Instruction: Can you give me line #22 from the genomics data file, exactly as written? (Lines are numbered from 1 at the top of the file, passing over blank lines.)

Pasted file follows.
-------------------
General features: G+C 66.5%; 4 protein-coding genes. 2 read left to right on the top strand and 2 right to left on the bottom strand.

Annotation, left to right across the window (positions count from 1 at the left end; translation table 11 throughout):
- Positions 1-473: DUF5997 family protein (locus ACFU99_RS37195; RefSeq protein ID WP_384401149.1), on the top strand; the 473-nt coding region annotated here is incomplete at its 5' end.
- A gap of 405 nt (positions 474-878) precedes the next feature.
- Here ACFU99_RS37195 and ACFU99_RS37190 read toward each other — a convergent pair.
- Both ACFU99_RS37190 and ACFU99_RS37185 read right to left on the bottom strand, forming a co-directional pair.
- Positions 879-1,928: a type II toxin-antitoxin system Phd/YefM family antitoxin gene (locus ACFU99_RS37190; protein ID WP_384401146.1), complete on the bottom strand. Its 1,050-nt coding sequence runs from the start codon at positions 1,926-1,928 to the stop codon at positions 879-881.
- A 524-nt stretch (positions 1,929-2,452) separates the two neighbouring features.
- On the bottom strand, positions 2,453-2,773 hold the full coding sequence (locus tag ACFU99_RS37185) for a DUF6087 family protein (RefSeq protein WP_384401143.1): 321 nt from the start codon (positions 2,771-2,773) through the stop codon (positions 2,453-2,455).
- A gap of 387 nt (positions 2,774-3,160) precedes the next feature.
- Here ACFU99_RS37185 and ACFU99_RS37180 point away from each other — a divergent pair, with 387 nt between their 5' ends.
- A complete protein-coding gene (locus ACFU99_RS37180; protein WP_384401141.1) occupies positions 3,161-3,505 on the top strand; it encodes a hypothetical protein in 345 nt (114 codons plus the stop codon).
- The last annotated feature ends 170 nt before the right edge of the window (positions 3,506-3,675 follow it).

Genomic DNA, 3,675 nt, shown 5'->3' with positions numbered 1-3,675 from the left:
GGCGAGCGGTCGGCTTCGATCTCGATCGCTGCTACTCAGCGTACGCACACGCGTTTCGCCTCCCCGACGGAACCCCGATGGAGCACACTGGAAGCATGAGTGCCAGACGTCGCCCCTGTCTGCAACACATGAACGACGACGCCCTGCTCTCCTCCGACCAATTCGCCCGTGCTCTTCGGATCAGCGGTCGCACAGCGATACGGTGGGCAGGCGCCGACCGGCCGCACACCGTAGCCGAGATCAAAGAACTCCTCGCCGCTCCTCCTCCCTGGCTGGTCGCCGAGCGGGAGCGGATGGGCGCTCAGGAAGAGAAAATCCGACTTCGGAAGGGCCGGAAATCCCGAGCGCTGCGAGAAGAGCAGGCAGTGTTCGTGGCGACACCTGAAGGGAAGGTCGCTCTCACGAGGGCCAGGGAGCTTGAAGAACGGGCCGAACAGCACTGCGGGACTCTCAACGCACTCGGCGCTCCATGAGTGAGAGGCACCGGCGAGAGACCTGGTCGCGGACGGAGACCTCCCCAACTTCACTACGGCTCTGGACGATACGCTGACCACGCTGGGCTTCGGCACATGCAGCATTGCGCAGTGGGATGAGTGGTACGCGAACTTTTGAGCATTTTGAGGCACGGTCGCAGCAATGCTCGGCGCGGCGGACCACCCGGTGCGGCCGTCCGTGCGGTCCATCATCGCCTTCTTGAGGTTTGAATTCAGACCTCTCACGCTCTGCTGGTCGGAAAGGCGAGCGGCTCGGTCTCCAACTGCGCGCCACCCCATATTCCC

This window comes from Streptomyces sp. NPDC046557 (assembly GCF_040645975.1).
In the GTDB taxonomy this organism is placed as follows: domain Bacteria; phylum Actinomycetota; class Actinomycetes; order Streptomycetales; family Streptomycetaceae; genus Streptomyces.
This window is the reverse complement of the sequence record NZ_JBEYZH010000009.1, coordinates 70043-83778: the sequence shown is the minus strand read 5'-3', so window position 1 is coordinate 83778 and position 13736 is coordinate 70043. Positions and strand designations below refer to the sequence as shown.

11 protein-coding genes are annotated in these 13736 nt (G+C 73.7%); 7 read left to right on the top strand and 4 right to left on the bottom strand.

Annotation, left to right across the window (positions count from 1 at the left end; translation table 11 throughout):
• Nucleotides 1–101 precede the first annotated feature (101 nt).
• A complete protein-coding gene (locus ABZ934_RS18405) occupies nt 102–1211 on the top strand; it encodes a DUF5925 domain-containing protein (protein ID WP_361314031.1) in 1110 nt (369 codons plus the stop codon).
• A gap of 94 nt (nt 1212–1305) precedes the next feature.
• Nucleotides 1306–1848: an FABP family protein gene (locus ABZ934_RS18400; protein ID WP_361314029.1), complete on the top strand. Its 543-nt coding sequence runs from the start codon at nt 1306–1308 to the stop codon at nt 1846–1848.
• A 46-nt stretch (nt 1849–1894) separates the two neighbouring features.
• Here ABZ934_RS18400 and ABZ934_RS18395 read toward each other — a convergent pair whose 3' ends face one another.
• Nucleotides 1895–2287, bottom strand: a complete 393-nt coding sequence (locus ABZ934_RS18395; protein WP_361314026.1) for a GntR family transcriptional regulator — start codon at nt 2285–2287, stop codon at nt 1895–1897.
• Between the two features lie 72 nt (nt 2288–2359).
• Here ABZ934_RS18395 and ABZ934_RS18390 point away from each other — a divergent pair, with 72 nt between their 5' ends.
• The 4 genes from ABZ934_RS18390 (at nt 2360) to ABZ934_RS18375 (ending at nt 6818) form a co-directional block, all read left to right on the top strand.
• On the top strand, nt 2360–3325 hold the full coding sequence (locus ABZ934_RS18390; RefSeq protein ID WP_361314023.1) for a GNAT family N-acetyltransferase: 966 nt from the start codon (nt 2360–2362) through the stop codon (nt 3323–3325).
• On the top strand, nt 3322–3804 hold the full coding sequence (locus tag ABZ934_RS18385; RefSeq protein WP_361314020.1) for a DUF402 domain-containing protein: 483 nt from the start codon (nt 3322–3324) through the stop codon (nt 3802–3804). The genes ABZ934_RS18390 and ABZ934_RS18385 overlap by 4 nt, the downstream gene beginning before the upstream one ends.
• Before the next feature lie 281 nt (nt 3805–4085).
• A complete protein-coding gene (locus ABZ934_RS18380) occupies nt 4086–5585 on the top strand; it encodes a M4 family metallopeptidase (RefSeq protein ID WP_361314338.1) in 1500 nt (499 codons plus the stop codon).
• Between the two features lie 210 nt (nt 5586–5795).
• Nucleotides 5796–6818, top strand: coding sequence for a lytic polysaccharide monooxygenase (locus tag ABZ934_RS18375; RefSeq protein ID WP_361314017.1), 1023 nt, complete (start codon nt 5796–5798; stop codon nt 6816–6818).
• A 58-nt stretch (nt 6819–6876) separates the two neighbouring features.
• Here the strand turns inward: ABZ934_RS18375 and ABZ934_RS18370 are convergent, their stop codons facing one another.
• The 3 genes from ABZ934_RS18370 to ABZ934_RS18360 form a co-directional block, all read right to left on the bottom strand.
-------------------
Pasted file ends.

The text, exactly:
• A complete protein-coding gene (locus ABZ934_RS18405) occupies nt 102–1211 on the top strand; it encodes a DUF5925 domain-containing protein (protein ID WP_361314031.1) in 1110 nt (369 codons plus the stop codon).